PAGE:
Kitsap County Labor Organizations Endorse Cantwell, Thank Her for Work on Behalf of Washington Families
Saturday in Bremerton, U.S. Senator Maria Cantwell was joined by Kitsap County community leaders and members of the Washington State Machinist Council, International Association of Machinists and Aerospace Workers (IAM & AW) District 160, IAM & AW Local Lodge 282, and the Bremerton Metal Trades Council. The labor groups formally endorsed Cantwell for re-election and thanked her for her work for Kitsap County's working families.
"Whenever we've needed her support, whether it's been saving jobs at Puget Sound ship yard or creating training opportunities, Senator Cantwell has been there," said Rick Williams, President of the Bremerton Metal Trades Council. "She has been a leader in the Senate and a fighter for Washington state. Senator Cantwell has expanded our apprenticeship program and been an advocate for American national security workers."
Cantwell stood up to protect jobs for Puget Sound Navy Shipyard workers in Kitsap County and secured funding for employee training and education. Because of an aging workforce at the shipyard, Cantwell fought for $10 million in funds for the Navy's Shipyard Apprenticeship Program, millions of which went to Puget Sound. Cantwell also secured funding for downtown redevelopment and helped protect Kitsap bases from the last round of closures.
"Senator Cantwell's got a strong record standing up for Washington workers and their families," said Mike Goddard, Business Representative for IAM District 160. "She understands the difficulties many of us face, and she knows that when health care or energy costs go up, or when wages are cut, it's the working families who suffer. I'm glad that Senator Cantwell's in D.C. representing us, and I'm proud to endorse her for re-election."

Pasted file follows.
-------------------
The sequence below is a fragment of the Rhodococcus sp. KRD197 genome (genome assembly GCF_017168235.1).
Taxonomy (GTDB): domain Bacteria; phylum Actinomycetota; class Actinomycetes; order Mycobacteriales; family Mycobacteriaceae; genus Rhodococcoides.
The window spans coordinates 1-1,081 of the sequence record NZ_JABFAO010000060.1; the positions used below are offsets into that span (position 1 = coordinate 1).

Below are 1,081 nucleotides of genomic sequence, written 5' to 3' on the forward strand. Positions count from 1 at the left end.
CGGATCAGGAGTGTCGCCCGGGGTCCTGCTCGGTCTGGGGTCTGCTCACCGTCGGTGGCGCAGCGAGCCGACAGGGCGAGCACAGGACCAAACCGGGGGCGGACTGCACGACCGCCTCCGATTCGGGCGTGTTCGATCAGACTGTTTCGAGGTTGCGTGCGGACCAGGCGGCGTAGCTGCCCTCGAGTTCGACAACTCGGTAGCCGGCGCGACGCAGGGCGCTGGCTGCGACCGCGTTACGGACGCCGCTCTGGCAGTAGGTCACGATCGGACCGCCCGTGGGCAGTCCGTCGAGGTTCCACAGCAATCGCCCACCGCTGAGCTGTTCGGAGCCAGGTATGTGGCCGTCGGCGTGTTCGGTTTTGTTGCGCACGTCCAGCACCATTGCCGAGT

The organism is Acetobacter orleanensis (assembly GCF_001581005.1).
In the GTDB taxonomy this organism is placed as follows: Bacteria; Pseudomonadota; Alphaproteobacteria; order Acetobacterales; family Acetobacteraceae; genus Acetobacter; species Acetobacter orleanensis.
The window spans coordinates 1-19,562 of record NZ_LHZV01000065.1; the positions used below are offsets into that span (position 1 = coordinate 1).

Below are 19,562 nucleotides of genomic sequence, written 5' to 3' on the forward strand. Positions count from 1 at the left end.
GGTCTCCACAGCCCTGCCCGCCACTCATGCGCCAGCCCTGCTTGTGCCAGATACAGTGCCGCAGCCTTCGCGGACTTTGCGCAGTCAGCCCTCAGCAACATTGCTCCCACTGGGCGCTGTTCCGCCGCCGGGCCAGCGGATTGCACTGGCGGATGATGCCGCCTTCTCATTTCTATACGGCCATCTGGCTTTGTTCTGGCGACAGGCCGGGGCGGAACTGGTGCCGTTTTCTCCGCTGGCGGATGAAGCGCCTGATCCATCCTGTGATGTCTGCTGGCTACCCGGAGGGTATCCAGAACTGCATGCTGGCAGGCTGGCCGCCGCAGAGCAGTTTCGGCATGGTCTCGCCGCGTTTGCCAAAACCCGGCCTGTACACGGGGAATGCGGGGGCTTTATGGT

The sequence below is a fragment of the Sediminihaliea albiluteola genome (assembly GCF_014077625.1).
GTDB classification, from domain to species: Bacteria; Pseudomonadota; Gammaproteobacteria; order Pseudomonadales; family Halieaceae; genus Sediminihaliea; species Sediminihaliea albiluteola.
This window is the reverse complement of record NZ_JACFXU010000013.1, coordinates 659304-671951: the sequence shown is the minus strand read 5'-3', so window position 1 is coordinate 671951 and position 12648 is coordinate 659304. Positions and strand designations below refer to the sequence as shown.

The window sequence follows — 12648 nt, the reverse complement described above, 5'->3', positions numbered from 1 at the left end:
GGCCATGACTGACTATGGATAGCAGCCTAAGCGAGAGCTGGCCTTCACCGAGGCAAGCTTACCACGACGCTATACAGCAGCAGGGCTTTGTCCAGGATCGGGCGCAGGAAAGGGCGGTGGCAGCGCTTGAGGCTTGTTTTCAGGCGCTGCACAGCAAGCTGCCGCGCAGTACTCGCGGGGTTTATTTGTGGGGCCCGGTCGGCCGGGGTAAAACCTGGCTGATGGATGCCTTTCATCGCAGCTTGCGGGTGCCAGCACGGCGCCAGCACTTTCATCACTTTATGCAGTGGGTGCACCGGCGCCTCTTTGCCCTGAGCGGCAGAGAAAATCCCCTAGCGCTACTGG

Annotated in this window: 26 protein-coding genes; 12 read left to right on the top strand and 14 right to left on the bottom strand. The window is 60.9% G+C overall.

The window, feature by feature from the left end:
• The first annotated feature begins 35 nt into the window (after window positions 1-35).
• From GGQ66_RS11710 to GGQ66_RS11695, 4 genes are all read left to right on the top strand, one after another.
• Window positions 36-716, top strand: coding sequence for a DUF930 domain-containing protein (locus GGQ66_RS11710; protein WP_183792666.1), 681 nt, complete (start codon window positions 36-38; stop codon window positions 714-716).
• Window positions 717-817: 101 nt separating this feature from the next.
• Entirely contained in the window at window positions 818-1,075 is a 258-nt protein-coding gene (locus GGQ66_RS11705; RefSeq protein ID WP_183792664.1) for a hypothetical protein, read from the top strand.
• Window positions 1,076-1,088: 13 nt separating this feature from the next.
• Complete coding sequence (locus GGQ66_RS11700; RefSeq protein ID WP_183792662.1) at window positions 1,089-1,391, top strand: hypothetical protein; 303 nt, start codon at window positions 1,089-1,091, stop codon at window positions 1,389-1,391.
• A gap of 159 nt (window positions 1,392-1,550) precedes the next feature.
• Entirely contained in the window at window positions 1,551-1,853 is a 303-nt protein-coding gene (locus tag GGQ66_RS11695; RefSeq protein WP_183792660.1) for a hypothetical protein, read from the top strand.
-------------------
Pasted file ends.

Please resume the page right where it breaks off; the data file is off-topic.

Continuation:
A strong economy depends on a strong workforce, and Cantwell is fighting to raise the minimum wage in the country. She also stood up for Washington state's minimum wage, protecting it from Republican cuts. Washington voters overwhelmingly decided on the highest minimum wage in the country, indexed to inflation, and Cantwell has fought to keep it. Had Republicans gotten their way, more than 120,000 tipped workers in our state could have had their wages cut by $5.50 an hour. Cantwell knew what that would mean to Washington families and said no.
"Every American deserves the right to do better for their family," said Cantwell. "I grew up in a working family. My parents worked hard and I worked hard alongside them. I know how important a living wage job is, and I know what a huge difference a few dollars an hour can make. That's why I've worked to bring investment here to Kitsap County. I'm proud our work here - we're creating new, family-wage jobs that expand opportunity for all Washingtonians."